All workers' compensation settlement agreements need to have certain elements in order for the agreement to become finalized. It is important that members of the claim management team are aware of these requirements in order to avoid having to pay additional monies in order to properly effectuate an agreement.
Get the Agreement in Writing and Approved by the Court
All workers' compensation settlements are not final until a court of component jurisdiction reviews and approves a settlement agreement. This is based on contract law principles in American jurisprudence. The settlement agreement should include basic components that often include:
The need for there to be a dispute – stating the differing positions of the parties;
Outlining the payments that have been made in the past, if applicable;
Noting all interested parties or intervenors (eg – medical providers, health insurers, or government agencies who have paid money related to the work injury);
The terms of settlement – who is paying whom, and in what amounts; and
The workers' compensation benefits being closed out under the settlement agreement, and what if anything is left open.
Each jurisdiction may have other specific requirements. If you do not know what is required, check with an attorney. Each settlement should be signed and dated by all impacted parties, and then submitted to a compensation judge, or industrial commission for review and approval. Formal consent by the appropriate person or entity triggers payment requirements.
Types of Settlement Agreements
There are various types of settlements in workers' compensation. This includes the following:
To-Date Settlements: This type of settlement will only close out specified the contemplated workers' compensation benefits through the date of settlement. Any and all benefits not closed out “to-date” would remain open. Benefits closed out would be subject to future contemplation and receipt by the employee in the future.
Partial Settlements: In some instances, employees will agree to the settlement of indemnity or medical benefits, but leave open other future workers' compensation benefits. Under this settlement, the employee would not be eligible for future specified benefits.
Complete Settlements: Under this type of settlement, any and all past, present, and future workers' compensation benefits are closed out. This would include all medical and indemnity benefits. In sum, the employee would not be entitled to any additional workers' compensation benefits after the settlement is finalized and approved. Parties may need to consider a Medicare Set-aside in the settlement depending on various factors. Guidance regarding these issues can be received from an attorney or service provider.
It is important to remember that parties to a workers' compensation settlement are only allowed to resolve known work injuries. Settlements that attempt to close-out unknown injuries are generally not permitted. Be sure to list ALL known dates if injury when settling workers' compensation claims.
There are several other important considerations when finalizing a workers' compensation settlement. Things to consider should include:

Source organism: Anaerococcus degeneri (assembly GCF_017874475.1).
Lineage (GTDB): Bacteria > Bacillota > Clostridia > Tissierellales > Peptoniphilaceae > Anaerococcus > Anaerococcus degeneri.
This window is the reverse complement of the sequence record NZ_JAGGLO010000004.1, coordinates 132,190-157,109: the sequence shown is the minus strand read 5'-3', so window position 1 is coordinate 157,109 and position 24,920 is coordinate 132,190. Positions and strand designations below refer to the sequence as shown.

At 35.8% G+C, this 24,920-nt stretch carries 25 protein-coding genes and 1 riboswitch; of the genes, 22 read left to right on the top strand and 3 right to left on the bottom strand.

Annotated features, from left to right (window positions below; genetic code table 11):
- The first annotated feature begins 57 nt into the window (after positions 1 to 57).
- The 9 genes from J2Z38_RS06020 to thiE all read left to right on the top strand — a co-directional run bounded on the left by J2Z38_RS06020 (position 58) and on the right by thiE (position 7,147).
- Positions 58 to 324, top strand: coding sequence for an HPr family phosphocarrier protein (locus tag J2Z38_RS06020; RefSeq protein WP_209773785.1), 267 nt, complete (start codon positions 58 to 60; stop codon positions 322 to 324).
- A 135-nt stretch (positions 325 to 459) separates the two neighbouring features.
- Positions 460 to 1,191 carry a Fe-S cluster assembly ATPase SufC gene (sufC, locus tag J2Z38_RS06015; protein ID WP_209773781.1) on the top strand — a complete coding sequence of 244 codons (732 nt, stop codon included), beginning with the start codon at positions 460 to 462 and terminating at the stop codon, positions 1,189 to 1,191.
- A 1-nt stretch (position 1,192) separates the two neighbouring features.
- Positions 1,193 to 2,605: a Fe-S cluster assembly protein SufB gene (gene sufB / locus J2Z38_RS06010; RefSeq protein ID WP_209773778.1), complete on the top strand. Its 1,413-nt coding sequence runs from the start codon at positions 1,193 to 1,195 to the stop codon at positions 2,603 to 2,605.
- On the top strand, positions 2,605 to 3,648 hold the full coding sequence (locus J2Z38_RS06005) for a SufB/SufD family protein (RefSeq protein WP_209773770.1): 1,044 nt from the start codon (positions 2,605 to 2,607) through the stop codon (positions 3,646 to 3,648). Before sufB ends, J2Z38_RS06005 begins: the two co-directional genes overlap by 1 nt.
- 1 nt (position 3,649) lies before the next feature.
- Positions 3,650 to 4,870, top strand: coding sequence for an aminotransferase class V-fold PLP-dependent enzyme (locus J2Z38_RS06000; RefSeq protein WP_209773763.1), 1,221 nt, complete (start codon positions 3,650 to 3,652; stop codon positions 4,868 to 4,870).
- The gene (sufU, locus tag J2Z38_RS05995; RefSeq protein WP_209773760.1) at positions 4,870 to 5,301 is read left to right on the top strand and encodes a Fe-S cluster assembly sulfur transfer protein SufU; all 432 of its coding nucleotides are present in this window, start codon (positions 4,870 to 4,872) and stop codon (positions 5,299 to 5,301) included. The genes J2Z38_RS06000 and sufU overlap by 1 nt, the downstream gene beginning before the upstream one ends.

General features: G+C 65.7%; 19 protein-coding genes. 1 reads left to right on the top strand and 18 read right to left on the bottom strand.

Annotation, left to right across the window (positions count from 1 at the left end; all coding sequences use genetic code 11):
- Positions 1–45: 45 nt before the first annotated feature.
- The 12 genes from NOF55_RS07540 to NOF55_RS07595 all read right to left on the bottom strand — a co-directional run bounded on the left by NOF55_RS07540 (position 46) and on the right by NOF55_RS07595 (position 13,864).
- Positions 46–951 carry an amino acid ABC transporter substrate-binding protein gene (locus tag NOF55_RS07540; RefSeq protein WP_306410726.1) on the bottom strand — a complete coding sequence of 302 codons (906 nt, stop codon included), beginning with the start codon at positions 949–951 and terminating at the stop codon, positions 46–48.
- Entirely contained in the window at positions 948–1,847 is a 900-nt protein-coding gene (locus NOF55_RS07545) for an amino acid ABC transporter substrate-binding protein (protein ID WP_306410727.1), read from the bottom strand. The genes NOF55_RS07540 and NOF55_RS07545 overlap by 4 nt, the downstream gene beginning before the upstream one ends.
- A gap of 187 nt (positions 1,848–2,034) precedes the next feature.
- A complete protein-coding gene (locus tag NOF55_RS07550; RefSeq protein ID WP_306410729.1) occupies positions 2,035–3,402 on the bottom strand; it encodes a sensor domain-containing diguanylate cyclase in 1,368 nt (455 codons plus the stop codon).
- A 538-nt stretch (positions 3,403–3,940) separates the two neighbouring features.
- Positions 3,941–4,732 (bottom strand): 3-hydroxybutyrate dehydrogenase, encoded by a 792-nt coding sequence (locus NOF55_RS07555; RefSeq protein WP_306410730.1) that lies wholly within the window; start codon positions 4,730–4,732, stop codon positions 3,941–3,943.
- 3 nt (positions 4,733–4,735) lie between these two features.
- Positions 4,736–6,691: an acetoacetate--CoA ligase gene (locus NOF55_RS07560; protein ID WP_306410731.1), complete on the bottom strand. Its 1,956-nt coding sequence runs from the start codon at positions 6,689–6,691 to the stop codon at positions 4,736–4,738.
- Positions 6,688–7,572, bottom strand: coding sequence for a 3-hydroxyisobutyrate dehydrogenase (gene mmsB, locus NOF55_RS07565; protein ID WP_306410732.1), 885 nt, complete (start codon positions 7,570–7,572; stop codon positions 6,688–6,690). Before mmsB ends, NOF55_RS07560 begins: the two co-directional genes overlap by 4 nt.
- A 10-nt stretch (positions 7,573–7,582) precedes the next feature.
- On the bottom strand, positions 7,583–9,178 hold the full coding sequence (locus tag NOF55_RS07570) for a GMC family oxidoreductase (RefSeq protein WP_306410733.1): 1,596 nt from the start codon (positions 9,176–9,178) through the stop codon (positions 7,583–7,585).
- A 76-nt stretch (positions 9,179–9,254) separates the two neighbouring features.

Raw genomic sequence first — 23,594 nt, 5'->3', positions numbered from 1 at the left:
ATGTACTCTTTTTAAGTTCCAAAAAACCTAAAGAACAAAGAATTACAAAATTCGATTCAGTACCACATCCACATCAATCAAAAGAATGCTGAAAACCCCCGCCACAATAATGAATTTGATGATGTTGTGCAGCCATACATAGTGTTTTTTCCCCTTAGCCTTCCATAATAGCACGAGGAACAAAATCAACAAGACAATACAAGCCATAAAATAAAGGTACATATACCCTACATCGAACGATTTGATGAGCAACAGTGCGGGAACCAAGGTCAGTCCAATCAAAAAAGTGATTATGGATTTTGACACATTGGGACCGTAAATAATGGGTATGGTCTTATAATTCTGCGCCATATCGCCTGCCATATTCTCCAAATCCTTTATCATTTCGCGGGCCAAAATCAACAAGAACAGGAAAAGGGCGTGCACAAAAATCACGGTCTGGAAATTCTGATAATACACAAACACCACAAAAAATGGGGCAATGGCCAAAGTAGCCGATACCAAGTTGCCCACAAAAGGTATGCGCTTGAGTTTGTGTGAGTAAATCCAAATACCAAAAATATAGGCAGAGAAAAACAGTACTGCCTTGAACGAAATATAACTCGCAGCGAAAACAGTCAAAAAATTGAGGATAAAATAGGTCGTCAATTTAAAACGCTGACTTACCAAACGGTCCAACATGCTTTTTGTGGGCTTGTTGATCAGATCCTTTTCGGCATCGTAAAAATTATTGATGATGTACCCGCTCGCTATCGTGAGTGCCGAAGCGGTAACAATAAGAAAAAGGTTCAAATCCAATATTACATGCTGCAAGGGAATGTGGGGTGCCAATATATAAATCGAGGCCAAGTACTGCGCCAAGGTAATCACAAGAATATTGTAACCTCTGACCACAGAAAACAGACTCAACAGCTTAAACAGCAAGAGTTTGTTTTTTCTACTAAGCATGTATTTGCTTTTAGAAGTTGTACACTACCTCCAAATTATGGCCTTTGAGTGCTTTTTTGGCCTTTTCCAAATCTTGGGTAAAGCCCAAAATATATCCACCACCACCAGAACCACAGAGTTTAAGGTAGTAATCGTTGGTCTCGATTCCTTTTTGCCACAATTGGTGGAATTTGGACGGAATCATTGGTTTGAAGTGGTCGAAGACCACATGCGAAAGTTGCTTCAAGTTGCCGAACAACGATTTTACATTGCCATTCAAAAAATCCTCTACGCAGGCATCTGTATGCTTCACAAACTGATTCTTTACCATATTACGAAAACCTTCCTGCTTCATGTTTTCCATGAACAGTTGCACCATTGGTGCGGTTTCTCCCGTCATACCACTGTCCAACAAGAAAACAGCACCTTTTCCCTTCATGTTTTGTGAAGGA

Unrepresented employees: Many jurisdictions give special consideration to employees who are not represented by an attorney. This is an important check to ensure the employee understands the settlement, what they are receiving, and what benefits they will no longer be eligible to receive. A special term conference or formal hearing may be required.
Minor employee: As a general rule, persons under the age of 18 are not allowed to contract. This rule applies to court settlements. Special consideration may include having a parent or legal guardian consent to the agreement.
Non-English-speaking employees: Workers' compensation courts will often be given deference to those who do not speak English as a primary, or second language. One consideration to avoid issues could include paying for a duplicate settlement document to be translated into that person's primary language. If this occurs, that person should have a demonstrated competence such as a court-certified translator, along with a signed affidavit.
Claim handlers are not required to have legal counsel draft a settlement agreement. If they decide to not engage counsel, they should coordinate their efforts with their legal department to ensure the basic requirements are met.
Memorializing a workers' compensation settlement is an important step in closing down a claim. This requires various components are including in the written agreement, as well as making sure certain the injured employee is component to understand it, so there is no confusion later on. Failure to do so will result in the settlement not occurring, and the file will remain open.
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Disclaimer: WorkersCompensation.com publishes independently generated writings from a variety of workers' compensation industry stakeholders. The opinions expressed are solely those of the author and do not necessarily reflect those of WorkersCompensation.com.